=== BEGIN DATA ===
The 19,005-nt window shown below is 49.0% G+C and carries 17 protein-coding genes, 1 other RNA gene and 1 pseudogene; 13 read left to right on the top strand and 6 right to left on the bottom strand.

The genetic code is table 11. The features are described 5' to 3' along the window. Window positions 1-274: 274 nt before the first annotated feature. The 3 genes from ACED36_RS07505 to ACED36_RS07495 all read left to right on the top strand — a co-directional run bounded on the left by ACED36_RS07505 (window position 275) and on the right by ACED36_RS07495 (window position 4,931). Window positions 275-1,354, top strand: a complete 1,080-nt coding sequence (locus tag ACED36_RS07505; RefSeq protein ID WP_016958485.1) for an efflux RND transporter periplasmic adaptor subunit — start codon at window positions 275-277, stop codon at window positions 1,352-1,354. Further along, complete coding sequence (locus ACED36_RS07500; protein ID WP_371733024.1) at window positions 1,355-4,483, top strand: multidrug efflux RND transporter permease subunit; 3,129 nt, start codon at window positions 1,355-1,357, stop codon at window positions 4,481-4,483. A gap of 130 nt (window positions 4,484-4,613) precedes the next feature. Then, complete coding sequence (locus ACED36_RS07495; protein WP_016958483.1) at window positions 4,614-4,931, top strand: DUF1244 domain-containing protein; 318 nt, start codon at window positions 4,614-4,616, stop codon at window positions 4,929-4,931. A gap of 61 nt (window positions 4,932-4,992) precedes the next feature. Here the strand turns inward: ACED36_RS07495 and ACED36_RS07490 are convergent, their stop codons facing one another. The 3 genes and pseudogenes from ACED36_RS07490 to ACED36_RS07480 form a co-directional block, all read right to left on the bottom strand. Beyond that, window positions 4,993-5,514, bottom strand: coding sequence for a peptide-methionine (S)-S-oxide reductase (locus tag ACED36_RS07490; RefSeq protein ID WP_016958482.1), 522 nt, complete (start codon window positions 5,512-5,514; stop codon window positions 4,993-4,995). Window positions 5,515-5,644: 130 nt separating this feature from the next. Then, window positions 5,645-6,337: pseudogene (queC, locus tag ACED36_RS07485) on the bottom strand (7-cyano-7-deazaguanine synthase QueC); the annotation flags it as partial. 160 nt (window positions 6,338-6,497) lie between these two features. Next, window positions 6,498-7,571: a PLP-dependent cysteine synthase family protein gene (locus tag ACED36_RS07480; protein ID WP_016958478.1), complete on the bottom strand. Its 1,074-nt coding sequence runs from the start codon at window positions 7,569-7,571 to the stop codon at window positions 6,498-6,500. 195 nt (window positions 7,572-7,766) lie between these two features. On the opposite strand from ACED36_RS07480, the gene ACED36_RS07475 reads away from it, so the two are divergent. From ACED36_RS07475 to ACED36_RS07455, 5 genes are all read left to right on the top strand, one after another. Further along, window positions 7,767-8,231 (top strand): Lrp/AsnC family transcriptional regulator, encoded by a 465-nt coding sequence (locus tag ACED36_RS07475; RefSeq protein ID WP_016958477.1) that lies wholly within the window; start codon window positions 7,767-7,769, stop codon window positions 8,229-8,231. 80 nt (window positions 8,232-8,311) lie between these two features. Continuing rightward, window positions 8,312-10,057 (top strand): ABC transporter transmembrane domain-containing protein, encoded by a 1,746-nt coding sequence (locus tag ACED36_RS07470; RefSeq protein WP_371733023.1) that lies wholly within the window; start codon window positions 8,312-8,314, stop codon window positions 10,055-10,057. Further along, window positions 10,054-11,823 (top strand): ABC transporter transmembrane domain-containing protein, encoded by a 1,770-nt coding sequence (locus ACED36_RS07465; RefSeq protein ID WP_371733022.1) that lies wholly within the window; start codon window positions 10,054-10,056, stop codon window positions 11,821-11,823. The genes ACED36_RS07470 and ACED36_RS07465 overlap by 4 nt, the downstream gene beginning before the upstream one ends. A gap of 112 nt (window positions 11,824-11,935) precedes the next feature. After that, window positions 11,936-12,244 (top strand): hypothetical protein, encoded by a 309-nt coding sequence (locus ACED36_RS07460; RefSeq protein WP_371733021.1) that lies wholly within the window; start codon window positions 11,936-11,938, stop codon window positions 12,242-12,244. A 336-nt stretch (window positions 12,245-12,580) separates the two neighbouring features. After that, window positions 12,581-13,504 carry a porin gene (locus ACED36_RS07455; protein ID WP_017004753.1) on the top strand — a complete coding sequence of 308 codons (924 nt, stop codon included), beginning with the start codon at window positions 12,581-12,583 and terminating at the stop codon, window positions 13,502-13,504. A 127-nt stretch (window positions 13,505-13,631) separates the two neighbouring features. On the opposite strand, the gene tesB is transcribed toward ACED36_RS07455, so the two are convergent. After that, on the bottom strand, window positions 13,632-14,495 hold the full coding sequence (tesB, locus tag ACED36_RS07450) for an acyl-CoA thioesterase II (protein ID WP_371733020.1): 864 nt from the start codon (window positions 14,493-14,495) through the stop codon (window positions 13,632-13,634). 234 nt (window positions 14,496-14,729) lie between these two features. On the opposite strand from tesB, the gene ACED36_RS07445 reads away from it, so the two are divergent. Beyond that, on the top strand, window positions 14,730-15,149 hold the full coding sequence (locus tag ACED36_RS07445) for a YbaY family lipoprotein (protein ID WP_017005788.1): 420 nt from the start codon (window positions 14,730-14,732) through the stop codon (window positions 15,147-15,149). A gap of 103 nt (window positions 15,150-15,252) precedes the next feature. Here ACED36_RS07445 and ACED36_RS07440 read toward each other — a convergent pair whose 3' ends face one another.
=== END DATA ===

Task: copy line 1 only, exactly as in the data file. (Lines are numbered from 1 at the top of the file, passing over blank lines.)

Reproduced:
The 19,005-nt window shown below is 49.0% G+C and carries 17 protein-coding genes, 1 other RNA gene and 1 pseudogene; 13 read left to right on the top strand and 6 right to left on the bottom strand.